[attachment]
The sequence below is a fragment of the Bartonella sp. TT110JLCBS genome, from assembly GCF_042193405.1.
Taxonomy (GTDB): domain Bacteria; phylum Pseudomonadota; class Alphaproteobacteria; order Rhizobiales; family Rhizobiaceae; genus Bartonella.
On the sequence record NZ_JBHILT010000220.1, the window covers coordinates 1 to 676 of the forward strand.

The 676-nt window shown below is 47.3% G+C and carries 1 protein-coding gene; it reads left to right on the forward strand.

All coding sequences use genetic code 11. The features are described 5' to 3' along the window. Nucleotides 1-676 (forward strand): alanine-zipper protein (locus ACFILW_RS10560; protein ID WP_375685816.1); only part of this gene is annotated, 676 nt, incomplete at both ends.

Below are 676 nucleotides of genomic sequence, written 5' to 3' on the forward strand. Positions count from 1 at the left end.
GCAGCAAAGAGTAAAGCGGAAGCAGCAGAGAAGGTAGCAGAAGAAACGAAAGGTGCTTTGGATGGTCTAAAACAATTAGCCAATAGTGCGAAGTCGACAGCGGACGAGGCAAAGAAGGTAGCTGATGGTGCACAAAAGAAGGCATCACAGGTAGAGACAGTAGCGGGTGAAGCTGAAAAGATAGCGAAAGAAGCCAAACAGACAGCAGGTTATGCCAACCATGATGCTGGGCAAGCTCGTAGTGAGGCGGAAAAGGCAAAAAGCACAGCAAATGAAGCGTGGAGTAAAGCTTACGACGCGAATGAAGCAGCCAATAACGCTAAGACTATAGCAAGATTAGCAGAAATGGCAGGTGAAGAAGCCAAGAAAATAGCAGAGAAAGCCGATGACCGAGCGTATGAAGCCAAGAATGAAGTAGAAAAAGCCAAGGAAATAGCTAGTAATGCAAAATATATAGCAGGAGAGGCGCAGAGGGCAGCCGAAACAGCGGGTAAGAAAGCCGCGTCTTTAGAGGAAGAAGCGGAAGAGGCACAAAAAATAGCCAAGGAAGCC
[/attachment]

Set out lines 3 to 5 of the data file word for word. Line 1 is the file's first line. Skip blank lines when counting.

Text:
On the sequence record NZ_JBHILT010000220.1, the window covers coordinates 1 to 676 of the forward strand.

The 676-nt window shown below is 47.3% G+C and carries 1 protein-coding gene; it reads left to right on the forward strand.

All coding sequences use genetic code 11. The features are described 5' to 3' along the window. Nucleotides 1-676 (forward strand): alanine-zipper protein (locus ACFILW_RS10560; protein ID WP_375685816.1); only part of this gene is annotated, 676 nt, incomplete at both ends.